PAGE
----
Written by Kamil Dada.

It turns out that even after 60 years of meditating and practicing compassion, the Dalai Lama still has much spiritual learning to do.

“Even now, I cannot say my spiritual experience is something very high,” he said, laughing. “It is a little above zero. So it takes a lot of years.”

Tenzin Gyatso, the 14th Dalai Lama, admitted as much to approximately 1,500 eager listeners in Memorial Auditorium on Friday. He said he started meditating when he was about 15 years old. He gradually began more “serious practice and study” when he was in his late 20s and 30s, and began reaching “deeper levels” in his 50s and 60s.

The head of state and the spiritual leader of Tibet, now 75, engaged Stanford professors at a Center for Compassion and Altruism Research and Education (CCARE) conference, which aimed to tease out the neurobiological underpinnings of compassion and altruism. Professors had 10 minutes each to present their emerging findings from experimental research in psychology, neurosciences and the emerging field of neuro-economics.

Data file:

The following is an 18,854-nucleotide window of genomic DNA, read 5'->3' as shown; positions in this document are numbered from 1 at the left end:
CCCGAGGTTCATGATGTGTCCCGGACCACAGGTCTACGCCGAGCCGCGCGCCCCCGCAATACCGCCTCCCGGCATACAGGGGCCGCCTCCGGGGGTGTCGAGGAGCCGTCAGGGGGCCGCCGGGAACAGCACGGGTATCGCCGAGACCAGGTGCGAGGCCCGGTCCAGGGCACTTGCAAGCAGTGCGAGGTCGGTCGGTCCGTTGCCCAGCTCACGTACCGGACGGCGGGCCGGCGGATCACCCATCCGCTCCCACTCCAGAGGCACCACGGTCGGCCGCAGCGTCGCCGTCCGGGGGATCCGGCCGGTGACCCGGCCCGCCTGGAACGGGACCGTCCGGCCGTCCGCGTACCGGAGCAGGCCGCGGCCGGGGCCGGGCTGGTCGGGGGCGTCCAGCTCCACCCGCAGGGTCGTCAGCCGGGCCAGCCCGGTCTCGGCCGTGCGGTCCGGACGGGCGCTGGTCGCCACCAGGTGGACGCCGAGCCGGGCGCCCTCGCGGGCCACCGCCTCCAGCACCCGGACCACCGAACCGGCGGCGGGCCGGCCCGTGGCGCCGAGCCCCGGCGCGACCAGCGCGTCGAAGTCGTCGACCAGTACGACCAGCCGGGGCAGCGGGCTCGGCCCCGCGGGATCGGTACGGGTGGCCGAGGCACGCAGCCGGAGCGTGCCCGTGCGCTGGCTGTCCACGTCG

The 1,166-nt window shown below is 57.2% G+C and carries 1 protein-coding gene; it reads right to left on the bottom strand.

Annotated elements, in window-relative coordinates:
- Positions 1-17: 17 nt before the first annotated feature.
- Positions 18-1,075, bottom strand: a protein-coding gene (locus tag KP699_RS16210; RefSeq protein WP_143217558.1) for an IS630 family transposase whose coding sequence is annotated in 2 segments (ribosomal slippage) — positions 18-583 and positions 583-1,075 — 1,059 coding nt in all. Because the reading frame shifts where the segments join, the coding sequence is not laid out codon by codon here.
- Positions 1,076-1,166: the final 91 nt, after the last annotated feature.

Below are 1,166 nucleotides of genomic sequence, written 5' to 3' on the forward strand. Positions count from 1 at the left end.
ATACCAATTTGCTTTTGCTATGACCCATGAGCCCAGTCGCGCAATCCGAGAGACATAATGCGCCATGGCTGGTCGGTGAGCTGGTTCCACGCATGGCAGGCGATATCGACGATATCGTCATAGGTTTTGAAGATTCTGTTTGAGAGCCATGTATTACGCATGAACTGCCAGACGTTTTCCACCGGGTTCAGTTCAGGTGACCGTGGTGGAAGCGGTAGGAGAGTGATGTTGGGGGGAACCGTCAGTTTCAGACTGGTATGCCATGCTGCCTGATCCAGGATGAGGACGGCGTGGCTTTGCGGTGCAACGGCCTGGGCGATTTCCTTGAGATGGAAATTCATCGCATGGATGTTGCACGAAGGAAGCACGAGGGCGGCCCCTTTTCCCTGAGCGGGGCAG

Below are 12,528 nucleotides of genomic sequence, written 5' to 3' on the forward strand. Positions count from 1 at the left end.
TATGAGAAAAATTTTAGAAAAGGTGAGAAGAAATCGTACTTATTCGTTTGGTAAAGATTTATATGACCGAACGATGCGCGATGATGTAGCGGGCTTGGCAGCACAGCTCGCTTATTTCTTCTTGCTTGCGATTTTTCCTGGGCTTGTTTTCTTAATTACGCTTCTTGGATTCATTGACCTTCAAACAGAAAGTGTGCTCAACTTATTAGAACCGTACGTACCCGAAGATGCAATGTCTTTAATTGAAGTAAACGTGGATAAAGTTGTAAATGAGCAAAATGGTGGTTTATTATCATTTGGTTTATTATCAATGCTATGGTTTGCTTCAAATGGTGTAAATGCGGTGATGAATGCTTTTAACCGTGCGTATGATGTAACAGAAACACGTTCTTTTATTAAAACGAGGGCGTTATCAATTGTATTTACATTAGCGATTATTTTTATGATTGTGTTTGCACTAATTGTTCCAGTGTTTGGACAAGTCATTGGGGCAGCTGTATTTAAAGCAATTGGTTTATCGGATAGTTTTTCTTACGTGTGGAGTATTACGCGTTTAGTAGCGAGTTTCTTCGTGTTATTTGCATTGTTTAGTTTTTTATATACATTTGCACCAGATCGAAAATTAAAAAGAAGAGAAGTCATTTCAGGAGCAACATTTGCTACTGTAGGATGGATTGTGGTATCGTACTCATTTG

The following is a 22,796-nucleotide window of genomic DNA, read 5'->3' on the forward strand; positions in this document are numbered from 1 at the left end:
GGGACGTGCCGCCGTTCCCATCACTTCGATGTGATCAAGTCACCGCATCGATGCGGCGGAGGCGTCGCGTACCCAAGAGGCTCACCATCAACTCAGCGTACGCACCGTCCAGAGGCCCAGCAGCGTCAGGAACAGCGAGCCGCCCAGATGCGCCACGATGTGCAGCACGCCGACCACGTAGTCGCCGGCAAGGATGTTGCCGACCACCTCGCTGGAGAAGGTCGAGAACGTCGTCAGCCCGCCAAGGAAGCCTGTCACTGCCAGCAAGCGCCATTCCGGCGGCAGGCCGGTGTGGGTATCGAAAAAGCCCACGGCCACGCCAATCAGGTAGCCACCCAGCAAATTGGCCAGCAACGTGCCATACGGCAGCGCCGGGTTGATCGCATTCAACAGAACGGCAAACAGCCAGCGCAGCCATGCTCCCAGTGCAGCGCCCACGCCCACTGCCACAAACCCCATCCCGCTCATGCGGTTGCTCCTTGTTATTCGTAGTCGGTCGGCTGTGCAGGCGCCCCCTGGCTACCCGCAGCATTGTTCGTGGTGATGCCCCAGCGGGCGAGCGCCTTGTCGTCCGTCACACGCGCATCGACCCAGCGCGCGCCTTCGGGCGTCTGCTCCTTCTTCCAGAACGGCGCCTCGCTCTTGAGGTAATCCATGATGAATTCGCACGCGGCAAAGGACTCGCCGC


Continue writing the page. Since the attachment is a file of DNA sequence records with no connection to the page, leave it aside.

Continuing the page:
Brian Knutson, associate professor of psychology and neuroscience, kicked off the day with a review of his work using fMRI to identify brain pathways involved in the exercise of compassion.

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